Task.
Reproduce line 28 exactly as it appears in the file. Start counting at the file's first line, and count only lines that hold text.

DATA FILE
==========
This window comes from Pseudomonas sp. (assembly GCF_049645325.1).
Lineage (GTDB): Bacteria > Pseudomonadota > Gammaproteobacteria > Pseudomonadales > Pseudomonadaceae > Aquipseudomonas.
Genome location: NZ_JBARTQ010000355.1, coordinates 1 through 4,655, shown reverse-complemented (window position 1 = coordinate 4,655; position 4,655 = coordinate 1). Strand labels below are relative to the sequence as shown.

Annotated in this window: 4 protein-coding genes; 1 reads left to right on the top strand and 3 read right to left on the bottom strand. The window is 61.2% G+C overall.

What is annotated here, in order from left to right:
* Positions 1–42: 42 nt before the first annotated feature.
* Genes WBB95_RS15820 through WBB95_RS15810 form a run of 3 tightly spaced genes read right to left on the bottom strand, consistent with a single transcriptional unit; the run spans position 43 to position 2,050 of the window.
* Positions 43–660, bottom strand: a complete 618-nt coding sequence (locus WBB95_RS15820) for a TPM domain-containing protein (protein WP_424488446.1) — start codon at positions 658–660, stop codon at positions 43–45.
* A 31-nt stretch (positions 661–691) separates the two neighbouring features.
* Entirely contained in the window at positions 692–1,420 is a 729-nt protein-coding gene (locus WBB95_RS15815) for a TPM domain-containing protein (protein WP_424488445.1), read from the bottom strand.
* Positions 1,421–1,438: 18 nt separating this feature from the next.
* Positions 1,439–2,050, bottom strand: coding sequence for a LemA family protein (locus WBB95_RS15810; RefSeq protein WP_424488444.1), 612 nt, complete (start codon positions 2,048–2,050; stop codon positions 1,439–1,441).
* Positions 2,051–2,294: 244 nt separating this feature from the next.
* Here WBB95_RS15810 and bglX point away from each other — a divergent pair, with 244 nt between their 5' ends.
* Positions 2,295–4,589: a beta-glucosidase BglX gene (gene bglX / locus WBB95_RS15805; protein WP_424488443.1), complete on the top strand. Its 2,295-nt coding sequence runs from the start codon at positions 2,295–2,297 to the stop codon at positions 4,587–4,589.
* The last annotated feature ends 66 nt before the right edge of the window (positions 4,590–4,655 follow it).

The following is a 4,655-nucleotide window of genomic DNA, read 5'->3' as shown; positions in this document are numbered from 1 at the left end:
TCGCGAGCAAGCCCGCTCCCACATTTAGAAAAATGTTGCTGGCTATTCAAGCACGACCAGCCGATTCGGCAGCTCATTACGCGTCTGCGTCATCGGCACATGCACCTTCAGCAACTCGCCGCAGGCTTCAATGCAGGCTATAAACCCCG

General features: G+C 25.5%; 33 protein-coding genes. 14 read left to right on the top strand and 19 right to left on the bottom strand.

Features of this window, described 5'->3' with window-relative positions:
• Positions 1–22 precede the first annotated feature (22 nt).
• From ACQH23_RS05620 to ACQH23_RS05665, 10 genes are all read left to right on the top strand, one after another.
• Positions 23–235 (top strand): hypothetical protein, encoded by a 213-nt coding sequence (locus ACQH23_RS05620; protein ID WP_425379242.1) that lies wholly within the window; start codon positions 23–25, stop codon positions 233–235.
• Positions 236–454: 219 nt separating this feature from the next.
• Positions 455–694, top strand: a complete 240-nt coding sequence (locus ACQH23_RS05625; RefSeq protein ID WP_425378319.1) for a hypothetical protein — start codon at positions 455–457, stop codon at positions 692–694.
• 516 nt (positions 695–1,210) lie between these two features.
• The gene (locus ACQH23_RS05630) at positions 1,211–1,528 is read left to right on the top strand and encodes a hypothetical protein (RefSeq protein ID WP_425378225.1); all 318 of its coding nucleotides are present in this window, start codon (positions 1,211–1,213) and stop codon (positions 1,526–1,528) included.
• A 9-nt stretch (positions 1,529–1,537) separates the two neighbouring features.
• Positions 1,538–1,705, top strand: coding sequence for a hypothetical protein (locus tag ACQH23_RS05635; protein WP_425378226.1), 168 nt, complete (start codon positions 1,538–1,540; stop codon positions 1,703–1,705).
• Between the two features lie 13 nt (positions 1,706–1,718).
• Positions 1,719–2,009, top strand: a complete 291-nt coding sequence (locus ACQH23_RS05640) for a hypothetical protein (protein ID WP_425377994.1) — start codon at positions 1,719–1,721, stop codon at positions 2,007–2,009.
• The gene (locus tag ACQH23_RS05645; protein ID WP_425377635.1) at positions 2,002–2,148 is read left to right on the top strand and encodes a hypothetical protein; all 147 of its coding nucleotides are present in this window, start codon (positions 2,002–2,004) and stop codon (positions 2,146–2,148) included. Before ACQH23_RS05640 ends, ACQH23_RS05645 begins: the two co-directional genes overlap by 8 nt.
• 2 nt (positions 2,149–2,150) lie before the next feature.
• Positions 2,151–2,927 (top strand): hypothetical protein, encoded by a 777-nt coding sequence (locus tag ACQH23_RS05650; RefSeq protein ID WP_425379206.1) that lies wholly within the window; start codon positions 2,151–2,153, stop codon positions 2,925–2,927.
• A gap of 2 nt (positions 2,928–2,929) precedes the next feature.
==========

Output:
• A 9-nt stretch (positions 1,529–1,537) separates the two neighbouring features.